I’m so glad your stint at Bergdorf’s has been a good experience!
Most of my sales are through shows at my local arts organization,
which also has concrete floors, and I finally discovered that I have
one pair of slide sandals that will take me through hours of what
would otherwise be hell.
They are made by Stonefly and, although the “tops” (what on earth do
you call them?) are quite “artsy chic” (especially with a pedicure)
the soles are relatively thick and flat. But, best of all, there’s a
gel pack in the heel!
Unfortunately, I don’t know if they make this style any more, but
they must make something like it. I was the only woman at our last
"reception" who was able to stay ambulatory through the whole thing
without resorting to sneakers! This winter, I will try to find some
kind of gel-pack insert for my chic flat boots.
another shoe brand that is washable, indestructible, comes in
different colors in suede (also washable) to grosgrain ribbon, can
last from 6 to 10 years even in water sports & go with anything, is
’teva’. i have over a dozen pair and they are so comfortable i can
do a 5 day show on concrete with them -
who once, when she got her her first blister ever from new goretex
boots, wore her tevas & 2 pr of socks mountain backpacking for a
week in february (a wet week).
I have always had trouble with my feet. They are an odd size and
they hurt very easily. I’ve had bouts of plantar fasciitis that have
put me on crutches and so have generally tried to stay away from
things like high heels - they are not worth the damage and pain for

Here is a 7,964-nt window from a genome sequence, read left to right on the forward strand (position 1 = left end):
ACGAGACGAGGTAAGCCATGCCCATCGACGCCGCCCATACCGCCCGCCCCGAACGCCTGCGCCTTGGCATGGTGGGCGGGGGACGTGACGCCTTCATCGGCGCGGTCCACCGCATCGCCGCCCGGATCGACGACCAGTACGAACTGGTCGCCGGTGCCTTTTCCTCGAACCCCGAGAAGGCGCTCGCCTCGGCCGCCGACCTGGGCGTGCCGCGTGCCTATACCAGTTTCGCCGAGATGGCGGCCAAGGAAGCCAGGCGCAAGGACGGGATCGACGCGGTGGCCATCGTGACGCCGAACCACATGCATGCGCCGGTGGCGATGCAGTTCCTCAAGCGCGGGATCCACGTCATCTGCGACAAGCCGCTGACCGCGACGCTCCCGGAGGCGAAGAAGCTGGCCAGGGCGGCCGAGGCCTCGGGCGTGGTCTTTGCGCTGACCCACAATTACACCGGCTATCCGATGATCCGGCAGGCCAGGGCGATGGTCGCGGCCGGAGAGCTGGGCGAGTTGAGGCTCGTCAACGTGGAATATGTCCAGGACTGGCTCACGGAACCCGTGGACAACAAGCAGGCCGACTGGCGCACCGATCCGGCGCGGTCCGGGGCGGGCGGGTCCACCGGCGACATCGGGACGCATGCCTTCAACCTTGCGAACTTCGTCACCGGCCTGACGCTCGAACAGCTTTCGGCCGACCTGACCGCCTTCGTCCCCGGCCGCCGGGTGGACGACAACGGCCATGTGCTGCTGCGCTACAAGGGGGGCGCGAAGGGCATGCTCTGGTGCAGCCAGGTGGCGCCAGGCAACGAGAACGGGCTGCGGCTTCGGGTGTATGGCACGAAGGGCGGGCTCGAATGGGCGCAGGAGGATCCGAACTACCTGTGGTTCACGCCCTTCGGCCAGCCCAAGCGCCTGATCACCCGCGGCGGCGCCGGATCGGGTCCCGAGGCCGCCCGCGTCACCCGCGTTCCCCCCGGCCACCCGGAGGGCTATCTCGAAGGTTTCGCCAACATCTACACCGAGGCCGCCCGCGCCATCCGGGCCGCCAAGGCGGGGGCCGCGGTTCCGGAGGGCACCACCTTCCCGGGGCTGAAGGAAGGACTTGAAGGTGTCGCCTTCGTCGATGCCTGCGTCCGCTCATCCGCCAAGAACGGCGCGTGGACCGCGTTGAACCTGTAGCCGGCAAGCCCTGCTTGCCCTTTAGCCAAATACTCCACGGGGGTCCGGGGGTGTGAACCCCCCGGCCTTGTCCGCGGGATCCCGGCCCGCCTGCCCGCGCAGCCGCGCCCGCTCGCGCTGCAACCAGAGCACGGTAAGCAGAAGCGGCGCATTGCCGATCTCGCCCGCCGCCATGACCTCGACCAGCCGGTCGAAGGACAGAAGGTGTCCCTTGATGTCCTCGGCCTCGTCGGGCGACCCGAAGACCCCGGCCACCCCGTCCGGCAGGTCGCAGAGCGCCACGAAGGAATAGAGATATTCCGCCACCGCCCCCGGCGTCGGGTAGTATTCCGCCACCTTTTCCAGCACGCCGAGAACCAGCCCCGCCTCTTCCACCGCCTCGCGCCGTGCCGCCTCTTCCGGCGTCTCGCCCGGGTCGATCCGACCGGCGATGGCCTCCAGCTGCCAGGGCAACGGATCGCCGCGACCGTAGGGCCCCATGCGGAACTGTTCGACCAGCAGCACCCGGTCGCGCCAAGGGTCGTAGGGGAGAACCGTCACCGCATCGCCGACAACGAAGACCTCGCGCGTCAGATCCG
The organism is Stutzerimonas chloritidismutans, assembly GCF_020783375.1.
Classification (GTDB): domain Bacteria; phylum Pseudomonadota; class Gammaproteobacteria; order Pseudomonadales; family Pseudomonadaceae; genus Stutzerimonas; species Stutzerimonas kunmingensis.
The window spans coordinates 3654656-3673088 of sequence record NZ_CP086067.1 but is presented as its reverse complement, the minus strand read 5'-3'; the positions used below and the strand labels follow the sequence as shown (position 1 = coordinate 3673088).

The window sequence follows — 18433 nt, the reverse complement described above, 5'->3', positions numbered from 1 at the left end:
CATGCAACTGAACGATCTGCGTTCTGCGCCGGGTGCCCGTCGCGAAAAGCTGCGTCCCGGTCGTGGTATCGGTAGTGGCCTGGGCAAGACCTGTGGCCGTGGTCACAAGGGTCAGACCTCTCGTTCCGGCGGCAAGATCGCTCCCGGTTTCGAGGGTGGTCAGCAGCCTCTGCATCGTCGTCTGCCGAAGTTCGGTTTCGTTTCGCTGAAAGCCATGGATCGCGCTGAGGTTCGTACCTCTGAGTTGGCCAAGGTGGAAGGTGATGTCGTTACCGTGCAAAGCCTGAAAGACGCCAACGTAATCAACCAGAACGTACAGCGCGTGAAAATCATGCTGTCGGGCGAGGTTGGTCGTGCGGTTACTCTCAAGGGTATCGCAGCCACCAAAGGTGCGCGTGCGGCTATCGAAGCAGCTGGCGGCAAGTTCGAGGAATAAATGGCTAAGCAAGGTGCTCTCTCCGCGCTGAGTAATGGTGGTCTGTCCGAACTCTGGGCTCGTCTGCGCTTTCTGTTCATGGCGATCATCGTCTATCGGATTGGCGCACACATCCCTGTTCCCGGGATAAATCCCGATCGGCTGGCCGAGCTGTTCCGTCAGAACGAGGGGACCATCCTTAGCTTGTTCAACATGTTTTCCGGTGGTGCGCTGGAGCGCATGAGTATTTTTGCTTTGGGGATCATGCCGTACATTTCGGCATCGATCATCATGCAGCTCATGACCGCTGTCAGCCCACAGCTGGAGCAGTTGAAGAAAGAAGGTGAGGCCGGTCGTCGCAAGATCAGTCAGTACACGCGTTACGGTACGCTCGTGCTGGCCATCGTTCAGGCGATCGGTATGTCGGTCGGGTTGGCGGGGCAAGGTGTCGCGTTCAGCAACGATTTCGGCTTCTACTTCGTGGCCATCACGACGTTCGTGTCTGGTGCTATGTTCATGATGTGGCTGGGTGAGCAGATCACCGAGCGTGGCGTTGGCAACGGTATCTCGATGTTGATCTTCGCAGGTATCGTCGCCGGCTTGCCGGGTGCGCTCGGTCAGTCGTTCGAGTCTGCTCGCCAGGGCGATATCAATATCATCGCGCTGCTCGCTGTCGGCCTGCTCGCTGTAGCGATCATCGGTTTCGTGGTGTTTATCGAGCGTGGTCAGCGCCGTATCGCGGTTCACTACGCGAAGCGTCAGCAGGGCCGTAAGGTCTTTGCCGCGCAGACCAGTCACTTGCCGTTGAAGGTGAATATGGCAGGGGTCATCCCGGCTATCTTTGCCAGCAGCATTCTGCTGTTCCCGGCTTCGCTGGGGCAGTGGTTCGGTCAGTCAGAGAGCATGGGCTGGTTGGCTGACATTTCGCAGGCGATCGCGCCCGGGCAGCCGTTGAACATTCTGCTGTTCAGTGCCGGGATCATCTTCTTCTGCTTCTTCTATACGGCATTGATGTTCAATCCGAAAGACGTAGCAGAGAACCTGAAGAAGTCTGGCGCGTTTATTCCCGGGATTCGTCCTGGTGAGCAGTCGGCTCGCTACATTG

days or weeks afterward. Finding shoes that are comfortable, look
nice and that don’t require weeks of pain while breaking them in is a
My dilemma when doing shows is always what to wear – I’m most comfy
in jeans and sneakers with a t-shirt, which is how I work in my shop.
But as someone else captured so wonderfully: “people don’t want to
buy their style from someone who has none.” (I can’t remember who on
the list said it, but I love it!)
As a result, I’ve come up with some wonderfully “funky” clothes that
reflect my own taste and that have a sense of fun to them. Good
colors and such, which reflects my use of color in my work, as well.
Hopefully a bit of an “artsy” feel to them. Styles that let me wear
a piece or two of my work so I can use them as a conversation piece.
But shoes remained a bugaboo! Until, that is, I found 2 special
resources. Easy Spirit (you remember those ads with the women’s
basketball team playing a game wearing pumps?) makes some really
wonderful shoes that look nice and dressy – but with flexible
padded soles that really do “feel like sneakers.” I can wear them
without 2 weeks of painful “breaking in” beforehand!
And, Columbia sportswear (the people who bring you wonderful winter
coats) has a line of pull-on shoes, kind of like clogs but with
backs, that work wonders if you’re on your feet all day. They look
nice (not dressy, but great with pants) and are non-skid and well
padded, with good support. I’ve ended up wearing them all the time
in the studio, which has concrete floors. I can keep working longer
without my feet complaining! (If you remember from one of our
earlier discussions, I like to do a lot of my work standing and
arrange my studio to promote walking around a lot.)
Finally, I’ve invested in a couple of thick carpet remnants that are
stitched around the borders. I think I may have paid about $10
each, and they’re 2’ x 3’. They are sample pieces from discontinued
styles that the store was eager to just get rid of. I keep them
behind my table in my booth and have them to stand on when things are
slow and I’m hanging out back there. Even on concrete/asphalt
floors, they provide some much-needed padding. You can also get a
special rubber floor mat with holes in it the size of dimes, which is